The biggest cool factor in server chips is the nanometer. AMD beating Intel to a CPU built on a 7nm process node* – with 5nm and 3nm on the way – has been i Read more…

By Doug Black

Neocortex Will Be First-of-Its-Kind 800,000-Core AI Supercomputer

June 9, 2020

Pittsburgh Supercomputing Center (PSC - a joint research organization of Carnegie Mellon University and the University of Pittsburgh) has won a $5 million award Read more…

By Tiffany Trader

HPE Keeps Cray Brand Promise, Reveals HPE Cray Supercomputing Line

August 4, 2020

The HPC community, ever-affectionate toward Cray and its eponymous founder, can breathe a (virtual) sigh of relief. The Cray brand will live on, encompassing th Read more…

By Tiffany Trader

Leading Solution Providers

Contributors

Nvidia’s Ampere A100 GPU: Up to 2.5X the HPC, 20X the AI

May 14, 2020

Nvidia's first Ampere-based graphics card, the A100 GPU, packs a whopping 54 billion transistors on 826mm2 of silicon, making it the world's largest seven-nanom Read more…

By Tiffany Trader

Australian Researchers Break All-Time Internet Speed Record

May 26, 2020

If you’ve been stuck at home for the last few months, you’ve probably become more attuned to the quality (or lack thereof) of your internet connection. Even Read more…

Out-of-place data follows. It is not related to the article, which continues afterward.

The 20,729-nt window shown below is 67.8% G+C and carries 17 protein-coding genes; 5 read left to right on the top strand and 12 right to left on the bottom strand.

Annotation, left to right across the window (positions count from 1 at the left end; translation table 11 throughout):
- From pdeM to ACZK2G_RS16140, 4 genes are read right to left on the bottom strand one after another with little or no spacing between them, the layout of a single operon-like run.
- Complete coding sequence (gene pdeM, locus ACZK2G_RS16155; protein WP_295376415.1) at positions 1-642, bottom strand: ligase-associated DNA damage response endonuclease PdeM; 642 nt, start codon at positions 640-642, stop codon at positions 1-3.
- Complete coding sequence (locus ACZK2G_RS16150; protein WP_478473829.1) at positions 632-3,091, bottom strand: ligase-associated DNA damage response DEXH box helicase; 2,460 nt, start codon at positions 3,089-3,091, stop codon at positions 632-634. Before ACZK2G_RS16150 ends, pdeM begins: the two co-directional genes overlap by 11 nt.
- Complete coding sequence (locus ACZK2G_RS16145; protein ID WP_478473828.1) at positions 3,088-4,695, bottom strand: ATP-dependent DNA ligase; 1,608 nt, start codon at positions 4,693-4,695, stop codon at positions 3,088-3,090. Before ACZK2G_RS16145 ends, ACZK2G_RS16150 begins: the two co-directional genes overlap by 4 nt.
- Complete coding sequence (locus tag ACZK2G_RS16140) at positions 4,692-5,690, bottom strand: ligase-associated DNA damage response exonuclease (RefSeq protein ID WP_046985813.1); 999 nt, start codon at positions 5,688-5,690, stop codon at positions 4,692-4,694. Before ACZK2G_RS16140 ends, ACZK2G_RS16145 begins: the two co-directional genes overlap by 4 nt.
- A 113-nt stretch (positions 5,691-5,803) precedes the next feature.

By Oliver Peckham

15 Slides on Programming Aurora and Exascale Systems

May 7, 2020

Sometime in 2021, Aurora, the first planned U.S. exascale system, is scheduled to be fired up at Argonne National Laboratory. Cray (now HPE) and Intel are the k Read more…

By John Russell

‘Billion Molecules Against COVID-19’ Challenge to Launch with Massive Supercomputing Support

April 22, 2020

Around the world, supercomputing centers have spun up and opened their doors for COVID-19 research in what may be the most unified supercomputing effort in hist Read more…

By Oliver Peckham

Joliot-Curie Supercomputer Used to Build First Full, High-Fidelity Aircraft Engine Simulation

July 14, 2020

When industrial designers plan the design of a new element of a vehicle’s propulsion or exterior, they typically use fluid dynamics to optimize airflow and in Read more…

By Oliver Peckham

John Martinis Reportedly Leaves Google Quantum Effort

April 21, 2020

John Martinis, who led Google’s quantum computing effort since establishing its quantum hardware group in 2014, has left Google after being moved into an advi Read more…

By John Russell

$100B Plan Submitted for Massive Remake and Expansion of NSF

May 27, 2020

Legislation to reshape, expand - and rename - the National Science Foundation has been submitted in both the U.S. House and Senate. The proposal, which seems to Read more…

By John Russell

Google Cloud Debuts 16-GPU Ampere A100 Instances

July 7, 2020

On the heels of the Nvidia’s Ampere A100 GPU launch in May, Google Cloud is announcing alpha availability of the A100 “Accelerator Optimized” VM A2 instance family on Google Compute Engine. The instances are powered by the HGX A100 16-GPU platform, which combines two HGX A100 8-GPU baseboards using... Read more…

By Tiffany Trader

  • arrow
  • Click Here for More Headlines
  • arrow
Do NOT follow this link or you will be banned from the site!
Share This